With a t-minus 45 day countdown to the beatification of Pope John Paul II, there are many questions about the event, what it means and its logistics for residents and visitors to Rome. As the first part in a series of beatification basics, guest writer John Thavis, Rome bureau chief of the Catholic News Service , has scribed a background to beatifying and the fundamentals for the upcoming May 1st event.
Pope John Paul II will be beatified May 1, just six years after his death. Not exactly “santo subito,” as the banners at his funeral requested, but it’s the fastest-track beatification in history. When John Paul will cross the sainthood finish line is still a mystery, however, because it will take another miracle before he can be canonized.
The Catholic Church processes saints’ causes in two phases. Beatification — literally, declaring a person “blessed” — marks the end of the first phase. During this time, the would-be saint’s life and writings are studied, witnesses are interviewed and evidence of personal holiness is reviewed. If the Vatican’s saintmakers give a thumbs-up, a first miracle is needed.
In Pope John Paul’s case, the miracle was waiting in the wings since 2005. Two months after the pope died, a 40-year-old French nun afflicted with Parkinson’s disease prayed to John Paul and woke up the next morning feeling fine. Her symptoms had disappeared, and the doctors were amazed. Last year the Vatican sent medical experts who confirmed her cure, and in January Pope Benedict signed a decree approving the miracle.
That set the beatification wheels in motion. The Vatican chose May 1 for the event, which — logistically speaking — was good news and bad news. On the plus side, the annual May Day (Labor Day) holiday will leave Rome at the disposal of the estimated 1 million+ people expected for the beatification Mass. But the holiday shutdown also risked leaving pilgrims without food and transportation. City officials have indicated they’ll relax the rules so that essential services are provided.
Beatification weekend will feature a prayer vigil April 30 in the Circus Maximus, the only Rome site big enough to absorb the crowds. Pope Benedict XVI will preside over the beatification liturgy in St. Peter’s Square on Sunday morning, May 1 (no tickets required). Afterward, visitors can pray in front of Pope John Paul’s casket inside St. Peter’s Basilica. The Vatican is, in fact, moving his tomb from the basilica’s grotto to a more prominent position in the upper level. On the morning of May 2, a thanksgiving Mass will be celebrated in St. Peter’s Square.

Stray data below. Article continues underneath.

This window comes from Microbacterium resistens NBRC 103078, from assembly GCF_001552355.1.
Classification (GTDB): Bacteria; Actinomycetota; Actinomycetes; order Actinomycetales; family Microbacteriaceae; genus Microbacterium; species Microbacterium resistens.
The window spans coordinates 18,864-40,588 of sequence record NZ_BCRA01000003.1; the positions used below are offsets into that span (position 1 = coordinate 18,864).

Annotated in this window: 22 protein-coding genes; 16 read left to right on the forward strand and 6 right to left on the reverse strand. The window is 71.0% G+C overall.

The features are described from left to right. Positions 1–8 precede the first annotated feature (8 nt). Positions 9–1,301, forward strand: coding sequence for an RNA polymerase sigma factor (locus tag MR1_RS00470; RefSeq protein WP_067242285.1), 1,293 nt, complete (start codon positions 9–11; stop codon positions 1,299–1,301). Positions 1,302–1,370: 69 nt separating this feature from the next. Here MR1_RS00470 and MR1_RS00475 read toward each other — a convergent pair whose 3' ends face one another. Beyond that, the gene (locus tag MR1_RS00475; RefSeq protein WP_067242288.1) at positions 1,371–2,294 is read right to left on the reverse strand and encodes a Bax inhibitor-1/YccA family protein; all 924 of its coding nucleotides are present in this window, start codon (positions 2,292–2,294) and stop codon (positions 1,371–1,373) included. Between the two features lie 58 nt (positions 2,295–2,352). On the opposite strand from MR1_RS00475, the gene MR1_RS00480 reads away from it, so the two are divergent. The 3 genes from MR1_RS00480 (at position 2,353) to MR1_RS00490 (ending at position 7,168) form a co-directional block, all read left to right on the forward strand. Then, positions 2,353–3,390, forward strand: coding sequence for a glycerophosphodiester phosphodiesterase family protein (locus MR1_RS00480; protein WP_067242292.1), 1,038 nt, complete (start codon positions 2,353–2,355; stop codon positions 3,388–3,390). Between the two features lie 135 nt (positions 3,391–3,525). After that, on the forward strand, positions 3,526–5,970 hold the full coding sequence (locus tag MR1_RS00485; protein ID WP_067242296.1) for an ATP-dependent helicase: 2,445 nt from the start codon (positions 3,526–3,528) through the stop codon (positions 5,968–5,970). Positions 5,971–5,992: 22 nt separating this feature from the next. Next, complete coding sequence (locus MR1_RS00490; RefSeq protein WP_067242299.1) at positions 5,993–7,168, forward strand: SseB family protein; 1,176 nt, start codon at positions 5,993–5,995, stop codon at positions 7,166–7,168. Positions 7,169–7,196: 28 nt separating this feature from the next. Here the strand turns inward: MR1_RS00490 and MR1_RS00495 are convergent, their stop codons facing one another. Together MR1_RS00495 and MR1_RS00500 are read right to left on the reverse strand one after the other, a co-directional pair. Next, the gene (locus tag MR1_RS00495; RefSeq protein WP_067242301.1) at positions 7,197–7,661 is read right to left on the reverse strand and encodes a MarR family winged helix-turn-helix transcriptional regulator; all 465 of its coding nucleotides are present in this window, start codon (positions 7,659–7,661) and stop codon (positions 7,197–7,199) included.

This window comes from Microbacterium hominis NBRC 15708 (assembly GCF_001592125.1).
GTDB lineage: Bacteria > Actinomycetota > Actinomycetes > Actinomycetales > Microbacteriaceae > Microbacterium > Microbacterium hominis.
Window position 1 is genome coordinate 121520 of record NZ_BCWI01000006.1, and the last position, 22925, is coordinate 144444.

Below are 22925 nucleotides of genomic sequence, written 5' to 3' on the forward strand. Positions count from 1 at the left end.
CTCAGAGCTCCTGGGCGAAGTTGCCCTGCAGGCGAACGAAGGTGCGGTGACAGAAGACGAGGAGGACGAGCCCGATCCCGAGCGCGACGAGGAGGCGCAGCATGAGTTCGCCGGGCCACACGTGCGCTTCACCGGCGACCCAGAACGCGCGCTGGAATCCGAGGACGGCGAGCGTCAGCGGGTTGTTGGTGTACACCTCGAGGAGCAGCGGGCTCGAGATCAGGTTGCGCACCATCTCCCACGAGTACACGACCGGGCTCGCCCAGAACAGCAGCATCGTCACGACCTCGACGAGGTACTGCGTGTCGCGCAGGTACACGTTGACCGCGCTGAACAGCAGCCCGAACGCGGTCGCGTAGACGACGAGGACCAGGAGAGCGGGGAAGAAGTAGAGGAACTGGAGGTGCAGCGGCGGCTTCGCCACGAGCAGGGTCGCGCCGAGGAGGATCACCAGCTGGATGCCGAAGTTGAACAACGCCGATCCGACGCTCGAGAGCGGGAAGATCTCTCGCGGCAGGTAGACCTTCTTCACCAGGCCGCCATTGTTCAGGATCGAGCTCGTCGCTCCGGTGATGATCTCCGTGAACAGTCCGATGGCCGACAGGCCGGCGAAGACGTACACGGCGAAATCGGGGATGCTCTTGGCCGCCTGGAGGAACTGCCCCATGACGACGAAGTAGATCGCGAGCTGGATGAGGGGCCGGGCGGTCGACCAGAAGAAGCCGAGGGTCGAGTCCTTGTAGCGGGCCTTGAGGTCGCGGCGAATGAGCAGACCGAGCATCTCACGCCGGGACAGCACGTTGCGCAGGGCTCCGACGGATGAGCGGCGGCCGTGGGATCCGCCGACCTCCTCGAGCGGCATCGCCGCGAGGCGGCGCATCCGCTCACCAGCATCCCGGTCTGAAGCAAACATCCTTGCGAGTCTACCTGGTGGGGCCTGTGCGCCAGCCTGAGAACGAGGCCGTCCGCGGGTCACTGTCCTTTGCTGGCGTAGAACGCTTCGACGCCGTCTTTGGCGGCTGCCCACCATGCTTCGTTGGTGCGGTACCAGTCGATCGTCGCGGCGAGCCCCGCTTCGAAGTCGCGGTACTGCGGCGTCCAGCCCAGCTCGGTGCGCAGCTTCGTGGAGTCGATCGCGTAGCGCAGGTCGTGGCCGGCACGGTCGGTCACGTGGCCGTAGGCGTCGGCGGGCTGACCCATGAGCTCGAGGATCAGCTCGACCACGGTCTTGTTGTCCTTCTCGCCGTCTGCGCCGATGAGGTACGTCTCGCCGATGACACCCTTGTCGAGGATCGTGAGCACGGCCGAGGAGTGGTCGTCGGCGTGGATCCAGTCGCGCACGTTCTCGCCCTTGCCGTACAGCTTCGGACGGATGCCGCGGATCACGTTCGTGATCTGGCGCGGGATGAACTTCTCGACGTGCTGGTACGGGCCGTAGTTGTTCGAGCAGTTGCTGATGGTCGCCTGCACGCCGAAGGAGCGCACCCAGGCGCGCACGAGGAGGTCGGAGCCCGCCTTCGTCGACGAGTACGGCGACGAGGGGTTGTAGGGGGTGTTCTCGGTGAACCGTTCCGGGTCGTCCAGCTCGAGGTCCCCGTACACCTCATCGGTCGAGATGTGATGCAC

For canonization, a new miracle attributed to John Paul must be verified. Many sainthood causes have stalled in this final stage, but the betting in the Vatican is that the Polish pope won’t have long to wait.
John Thavis has been Catholic News Service Rome bureau chief since 1996, and a CNS Rome correspondent since 1983. He has traveled with Popes John Paul and Benedict on trips to more than 70 countries. In addition to covering the Vatican, he has written extensively on religious affairs in Europe and the Middle East, published a Rome guide book and was a main contributer to the 2003 book, “John Paul II: A Light for the World,” and 2010’s “Benedict XVI: Essays and Reflections on His Papacy.” He is past president of the Vatican Journalists Association and a recipient of numerous awards from the Catholic Press Association, including its highest honor, the St. Francis de Sales Award. CNS also hosts a CNS Blog for more news.